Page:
PR firms and other professional marketers always want and need good publicity. This is largely driven by new business and recruiting demands. We show thought leadership and gain awareness through awards, bylined articles and op-ed pieces, and social media.
Bospar is the “politely pushy” agency, and our ethos is to never give up when it comes to placing stories for clients. Unfortunately, many agencies don’t make the grade, which leads to lessons for us all.
That larger lesson is that marketing and PR firms must pitch a broader spectrum of media. The tendency is to concentrate largely on industry outlets, and this very fine-grained focus means that as an industry, we continue to hit up the same outlets time after time and achieve little in the way of positive media results.
Effective Tactic: Newsjacking
Among the most effective tactics is newsjacking. This practice is highly effective because it injects your company into the news cycle. It is also a powerful way to position a brand as a thought leader.
Newsjacking is built on purposeful monitoring of themes and important issues that are “live” in the media. The goal here is to be plugged into breaking news and to develop an understanding of topics that are in the news cycle. The publicity and recognition come from your perspective and reported commentary on those issues, positioning your agency/company in the larger public dialog and as an expert resource. Newsjacking efforts rely on making sure that you’re in the right place at the right time, as well as making sure that you’re ready with an original perspective.
An example of a newsjacking effort might be when a large, public-facing organization has made mistakes as part of a communications initiative. But whatever it may be, PR and marketing pros can step in and offer a corporate executive who can share their expertise and use it to increase coverage. The media always values opinions that help create more balanced published content.
Know Your Targets
Getting started with non-traditional media requires development of a media database and engaging in relationship-building with key journalists. Get ahead of big stories by following the news beat(s) of your targets. Proactively monitor what individual reporters and outlets are publishing, and then offer commentary or input on their work. Being well-informed (and timely) will show editors that you’re engaged and plugged-in to what they’re doing. Editors and reporters have a memory for this sort of scholarship, and they’ll remember you when you reach out.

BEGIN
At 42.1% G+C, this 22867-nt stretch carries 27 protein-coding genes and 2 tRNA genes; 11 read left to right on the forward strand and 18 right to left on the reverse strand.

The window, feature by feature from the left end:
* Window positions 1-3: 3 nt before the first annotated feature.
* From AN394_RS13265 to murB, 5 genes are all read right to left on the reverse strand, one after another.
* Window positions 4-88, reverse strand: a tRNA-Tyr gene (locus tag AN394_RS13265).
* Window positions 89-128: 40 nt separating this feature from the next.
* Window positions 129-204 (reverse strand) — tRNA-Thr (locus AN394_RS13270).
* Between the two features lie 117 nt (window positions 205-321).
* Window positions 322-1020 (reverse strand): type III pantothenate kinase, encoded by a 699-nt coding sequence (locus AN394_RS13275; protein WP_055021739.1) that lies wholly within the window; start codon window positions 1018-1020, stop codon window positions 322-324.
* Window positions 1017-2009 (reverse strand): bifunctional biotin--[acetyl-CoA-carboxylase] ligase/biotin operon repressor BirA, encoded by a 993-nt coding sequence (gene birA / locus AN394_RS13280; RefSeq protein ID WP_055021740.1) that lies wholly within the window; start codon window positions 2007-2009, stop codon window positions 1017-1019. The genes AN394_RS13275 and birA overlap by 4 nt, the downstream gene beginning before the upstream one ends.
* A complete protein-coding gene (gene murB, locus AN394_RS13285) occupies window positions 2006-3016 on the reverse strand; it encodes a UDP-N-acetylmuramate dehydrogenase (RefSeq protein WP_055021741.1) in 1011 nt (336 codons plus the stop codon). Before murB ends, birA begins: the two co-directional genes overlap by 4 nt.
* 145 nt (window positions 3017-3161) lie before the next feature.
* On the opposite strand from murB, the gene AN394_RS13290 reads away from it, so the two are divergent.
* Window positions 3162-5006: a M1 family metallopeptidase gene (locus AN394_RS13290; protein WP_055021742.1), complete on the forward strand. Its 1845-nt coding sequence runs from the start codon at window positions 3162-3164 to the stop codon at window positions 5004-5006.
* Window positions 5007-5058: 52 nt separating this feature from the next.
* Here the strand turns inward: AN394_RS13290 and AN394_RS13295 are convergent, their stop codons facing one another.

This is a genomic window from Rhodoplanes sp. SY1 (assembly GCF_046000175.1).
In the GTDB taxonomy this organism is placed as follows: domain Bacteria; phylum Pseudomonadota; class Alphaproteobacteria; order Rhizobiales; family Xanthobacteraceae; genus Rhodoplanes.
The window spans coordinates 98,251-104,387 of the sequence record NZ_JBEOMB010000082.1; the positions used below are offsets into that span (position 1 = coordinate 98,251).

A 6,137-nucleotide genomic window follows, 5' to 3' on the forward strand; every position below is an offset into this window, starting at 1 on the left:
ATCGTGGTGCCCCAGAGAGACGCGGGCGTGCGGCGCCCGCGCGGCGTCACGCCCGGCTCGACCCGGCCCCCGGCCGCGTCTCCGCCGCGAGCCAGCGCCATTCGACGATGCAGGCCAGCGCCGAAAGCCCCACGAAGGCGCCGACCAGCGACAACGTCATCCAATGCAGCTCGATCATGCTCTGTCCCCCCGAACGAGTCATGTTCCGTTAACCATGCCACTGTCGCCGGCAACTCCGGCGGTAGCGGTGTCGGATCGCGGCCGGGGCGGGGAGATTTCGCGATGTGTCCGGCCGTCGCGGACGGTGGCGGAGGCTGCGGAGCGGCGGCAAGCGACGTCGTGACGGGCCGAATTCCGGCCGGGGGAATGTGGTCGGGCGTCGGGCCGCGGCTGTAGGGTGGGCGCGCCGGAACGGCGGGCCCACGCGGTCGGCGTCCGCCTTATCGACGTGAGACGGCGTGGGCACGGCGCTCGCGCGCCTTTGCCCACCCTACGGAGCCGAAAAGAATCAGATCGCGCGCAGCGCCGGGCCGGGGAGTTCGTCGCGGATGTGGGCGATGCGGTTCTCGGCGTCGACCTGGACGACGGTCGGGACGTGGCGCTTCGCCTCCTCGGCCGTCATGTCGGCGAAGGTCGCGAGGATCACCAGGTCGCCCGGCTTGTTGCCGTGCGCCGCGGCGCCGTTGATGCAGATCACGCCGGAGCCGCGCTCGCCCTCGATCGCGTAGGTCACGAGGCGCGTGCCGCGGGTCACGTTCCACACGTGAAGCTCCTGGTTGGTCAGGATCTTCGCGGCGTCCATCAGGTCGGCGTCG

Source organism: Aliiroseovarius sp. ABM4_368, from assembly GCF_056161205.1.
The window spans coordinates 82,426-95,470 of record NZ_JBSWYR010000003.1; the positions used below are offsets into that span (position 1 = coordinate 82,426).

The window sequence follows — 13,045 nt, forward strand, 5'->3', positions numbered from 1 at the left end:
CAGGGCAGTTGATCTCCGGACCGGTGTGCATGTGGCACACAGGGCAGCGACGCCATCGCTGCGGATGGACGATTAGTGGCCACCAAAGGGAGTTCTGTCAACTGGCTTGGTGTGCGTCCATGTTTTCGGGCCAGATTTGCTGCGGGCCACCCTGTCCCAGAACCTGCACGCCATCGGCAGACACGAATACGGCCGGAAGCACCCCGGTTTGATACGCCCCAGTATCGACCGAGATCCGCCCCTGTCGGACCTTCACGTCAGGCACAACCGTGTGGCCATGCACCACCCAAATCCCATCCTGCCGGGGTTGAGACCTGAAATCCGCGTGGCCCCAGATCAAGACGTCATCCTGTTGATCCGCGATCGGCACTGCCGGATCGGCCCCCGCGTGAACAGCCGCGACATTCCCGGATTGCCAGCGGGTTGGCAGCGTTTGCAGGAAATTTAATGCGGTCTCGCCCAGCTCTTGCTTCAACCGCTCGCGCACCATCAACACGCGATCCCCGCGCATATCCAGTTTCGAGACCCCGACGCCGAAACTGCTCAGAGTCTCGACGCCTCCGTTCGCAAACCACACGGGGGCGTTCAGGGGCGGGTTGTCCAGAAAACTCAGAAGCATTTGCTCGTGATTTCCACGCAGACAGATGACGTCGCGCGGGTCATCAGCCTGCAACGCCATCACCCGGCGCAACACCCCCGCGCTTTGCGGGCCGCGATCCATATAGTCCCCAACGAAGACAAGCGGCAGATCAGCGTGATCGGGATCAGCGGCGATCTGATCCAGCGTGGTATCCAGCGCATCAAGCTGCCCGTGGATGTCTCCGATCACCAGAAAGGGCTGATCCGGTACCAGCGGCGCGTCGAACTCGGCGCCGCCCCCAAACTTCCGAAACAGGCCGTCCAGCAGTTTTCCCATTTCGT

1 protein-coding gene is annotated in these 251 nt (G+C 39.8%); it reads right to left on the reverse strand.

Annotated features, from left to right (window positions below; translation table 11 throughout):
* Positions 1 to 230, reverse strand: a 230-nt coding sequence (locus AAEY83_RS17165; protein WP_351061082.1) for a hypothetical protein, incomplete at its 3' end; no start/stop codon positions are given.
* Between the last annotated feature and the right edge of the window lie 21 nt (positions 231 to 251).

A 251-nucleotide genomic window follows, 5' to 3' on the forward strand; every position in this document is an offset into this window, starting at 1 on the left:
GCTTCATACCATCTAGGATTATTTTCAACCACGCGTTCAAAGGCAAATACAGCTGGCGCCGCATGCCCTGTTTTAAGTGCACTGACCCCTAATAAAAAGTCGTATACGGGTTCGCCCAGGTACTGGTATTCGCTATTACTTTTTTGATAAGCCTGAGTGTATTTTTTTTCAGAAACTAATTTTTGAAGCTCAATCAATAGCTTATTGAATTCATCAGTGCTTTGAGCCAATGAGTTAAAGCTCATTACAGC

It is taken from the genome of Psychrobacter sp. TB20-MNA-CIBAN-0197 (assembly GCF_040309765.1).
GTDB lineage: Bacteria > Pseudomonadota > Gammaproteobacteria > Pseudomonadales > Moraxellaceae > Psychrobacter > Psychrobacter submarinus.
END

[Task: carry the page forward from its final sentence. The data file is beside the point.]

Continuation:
What’s more, an egalitarian approach around your target media also helps. Sure, everyone wants to be in the WaPo, the Times and the Journal, but articles in smaller outlets and trade media can be highly effective. The key is to target all relevant media, from podcasts to highly targeted broadcast. All of these media channels can have surprising reach and may help you build a following, both in the public and with specific editorial targets.
Op-eds: Keys to Thought Leadership
Op-eds and bylines are a best practice for media relations, and placing a byline puts you in the middle of a given public discussion as a thought leader. They are most compelling when the author is showcasing expertise and passion for the subject at hand.
Contributed content also helps lighten the load for journalists by providing their publications with content that is relevant to their readership. And op-eds also serve to bring focus on a specific issue or message. In the context of an agency, PR professionals can highlight an industry that we might specialize in advocating for, such as fintech, AI or enterprise software. What’s more, op-eds can stimulate interest in new ideas.
Development of a diverse media relations program puts your company thought leadership on display for clients and employees alike and can be a truly winning strategy for new business development and recruitment.